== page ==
Here, again, but.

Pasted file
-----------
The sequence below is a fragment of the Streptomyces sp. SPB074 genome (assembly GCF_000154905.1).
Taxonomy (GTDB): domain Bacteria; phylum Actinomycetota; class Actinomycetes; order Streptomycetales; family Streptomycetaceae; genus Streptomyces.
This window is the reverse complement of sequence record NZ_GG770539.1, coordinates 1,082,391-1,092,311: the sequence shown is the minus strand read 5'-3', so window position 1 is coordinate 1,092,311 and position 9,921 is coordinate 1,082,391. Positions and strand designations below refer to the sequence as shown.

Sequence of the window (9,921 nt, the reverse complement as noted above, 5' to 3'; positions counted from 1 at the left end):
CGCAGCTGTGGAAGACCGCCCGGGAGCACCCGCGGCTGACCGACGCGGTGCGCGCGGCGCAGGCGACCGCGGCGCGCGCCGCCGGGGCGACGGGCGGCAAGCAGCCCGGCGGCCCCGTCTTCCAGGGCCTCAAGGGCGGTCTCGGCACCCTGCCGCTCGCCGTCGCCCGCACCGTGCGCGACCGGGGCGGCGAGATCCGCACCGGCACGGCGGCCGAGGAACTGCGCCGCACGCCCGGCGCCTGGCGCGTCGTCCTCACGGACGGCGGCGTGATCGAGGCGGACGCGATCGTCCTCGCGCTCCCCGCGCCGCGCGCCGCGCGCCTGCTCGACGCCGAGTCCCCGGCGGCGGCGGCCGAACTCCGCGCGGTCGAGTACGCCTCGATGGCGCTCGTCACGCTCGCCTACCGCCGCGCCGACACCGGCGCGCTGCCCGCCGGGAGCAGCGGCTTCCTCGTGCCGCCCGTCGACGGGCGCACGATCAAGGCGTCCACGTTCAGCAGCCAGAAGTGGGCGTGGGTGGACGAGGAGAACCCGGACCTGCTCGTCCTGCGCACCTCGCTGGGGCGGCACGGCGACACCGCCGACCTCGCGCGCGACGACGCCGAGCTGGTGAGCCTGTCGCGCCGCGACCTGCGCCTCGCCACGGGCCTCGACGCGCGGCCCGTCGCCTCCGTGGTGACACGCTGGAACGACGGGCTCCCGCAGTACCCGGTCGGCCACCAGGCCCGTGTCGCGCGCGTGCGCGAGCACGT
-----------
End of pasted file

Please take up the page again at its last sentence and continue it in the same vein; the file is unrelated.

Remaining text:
She has come to purpose without passion, he admits. This decision is not one that is taken with little caution but one that should be taken with much caution. Again, she has come to purpose without deliberation, without poise, without thought. I am not inclined to consider, she mentions, casually, but there is nothing in her that is not casual, without plan, without place. I am frightened by this child, no longer a child, now an actor of decision, too old to be contained and coddled and told. This is our passage, eventually. I ask her, then, as I am inserted intentionally into her. Is there direction in your intention? And there is no direction. But she has come to purpose and pointed nothing at nothing and expected too much from it all.